Making a comeback to teaching in the middle.
I’ve spent the past five years trying to separate myself from the teaching profession. My Arkansas Teaching License has done nothing but gather dust since 2010, used occasionally as physical proof that I finished my student teaching assignment without losing life, limb, or my mind in the process.
I earned a second bachelor’s degree in journalism, wrote a variety of articles for major state newspapers, and won state and regional awards for my writing. I’m even on my second year of a master’s degree in college student personnel.
So why do I feel like something has been missing?
I left student teaching with my tail tucked between my legs and vowed never to return to a middle level classroom again.
When I began student teaching in January, student behavior was out of control and my classroom management plan didn’t have a chance. Trying to get a management plan to stick was like trying to nail Jello to a wall—nothing stayed in place for very long.
Although I had made breakthroughs with “problem” students, I was told that I “got lucky.” A student who achieved a grade no higher than a 60 all year made four 100s in a row after some one-on-one instruction from me. He was so elated that he jumped up in the middle of class and gave me a bear hug.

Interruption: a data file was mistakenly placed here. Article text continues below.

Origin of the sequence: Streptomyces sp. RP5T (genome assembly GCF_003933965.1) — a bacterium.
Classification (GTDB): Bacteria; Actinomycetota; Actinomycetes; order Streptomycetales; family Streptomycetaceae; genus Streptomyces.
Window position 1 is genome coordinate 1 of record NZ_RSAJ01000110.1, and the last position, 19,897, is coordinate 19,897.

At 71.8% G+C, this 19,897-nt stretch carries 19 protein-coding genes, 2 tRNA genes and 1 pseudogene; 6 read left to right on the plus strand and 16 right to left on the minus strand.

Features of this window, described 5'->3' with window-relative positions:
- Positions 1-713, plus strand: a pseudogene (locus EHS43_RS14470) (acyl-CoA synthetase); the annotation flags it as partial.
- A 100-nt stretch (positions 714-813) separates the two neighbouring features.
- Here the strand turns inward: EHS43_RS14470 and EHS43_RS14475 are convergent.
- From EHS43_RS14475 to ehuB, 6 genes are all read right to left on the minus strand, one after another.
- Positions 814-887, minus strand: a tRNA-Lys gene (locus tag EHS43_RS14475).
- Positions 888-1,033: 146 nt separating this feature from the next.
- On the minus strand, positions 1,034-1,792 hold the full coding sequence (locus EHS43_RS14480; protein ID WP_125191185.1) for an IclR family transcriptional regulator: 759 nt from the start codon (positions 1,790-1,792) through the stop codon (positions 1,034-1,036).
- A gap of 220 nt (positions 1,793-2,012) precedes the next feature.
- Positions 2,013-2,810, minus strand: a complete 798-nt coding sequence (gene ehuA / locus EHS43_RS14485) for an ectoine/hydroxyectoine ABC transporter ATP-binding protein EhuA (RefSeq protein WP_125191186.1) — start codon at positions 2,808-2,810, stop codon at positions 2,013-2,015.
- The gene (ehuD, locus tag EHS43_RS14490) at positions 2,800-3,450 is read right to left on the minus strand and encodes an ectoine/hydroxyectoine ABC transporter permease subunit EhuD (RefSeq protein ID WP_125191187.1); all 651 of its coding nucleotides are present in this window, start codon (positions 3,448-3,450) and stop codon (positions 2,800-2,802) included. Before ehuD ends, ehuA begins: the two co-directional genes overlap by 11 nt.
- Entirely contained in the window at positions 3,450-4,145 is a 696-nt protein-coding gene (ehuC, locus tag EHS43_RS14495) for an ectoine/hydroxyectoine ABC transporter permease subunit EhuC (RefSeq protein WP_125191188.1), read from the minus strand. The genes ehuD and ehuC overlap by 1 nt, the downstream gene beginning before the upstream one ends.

I don’t think I “got lucky.” I think I had found a way to reach a student of whom everyone else had washed their hands.
All my enthusiasm for teaching had been sucked out of me by the time May rolled around. If it weren’t for the encouragement of my adviser, I wouldn’t have lasted until February. Somehow I plowed through. After graduation, I ran toward the world of journalism.
The Missing Piece
So why on earth am I considering a return to the classroom?
I’ve spent the past year as a graduate assistant in my old stomping grounds at Arkansas Tech University in the Department of Curriculum and Instruction. I’m seeing new methods and new technology emerging. There are more accessible learning tools for teachers than ever before, and there are myriad ways to keep students engaged. I’m grading lesson plans and gaining a new enthusiasm for the profession that I haven’t had in at least six years.
And, truthfully, I kinda miss those kids. The aforementioned student who hugged me sticks out in my mind. No matter how much recognition I’ve gotten for my writing, nothing beats the look in a kid’s eye when he “gets it,” when something that you taught him sticks and he feels a sense of accomplishment. I like the idea of looking at myself in the mirror in the morning knowing that I have the potential to change someone’s life in the next nine hours.
It’s time to make a comeback.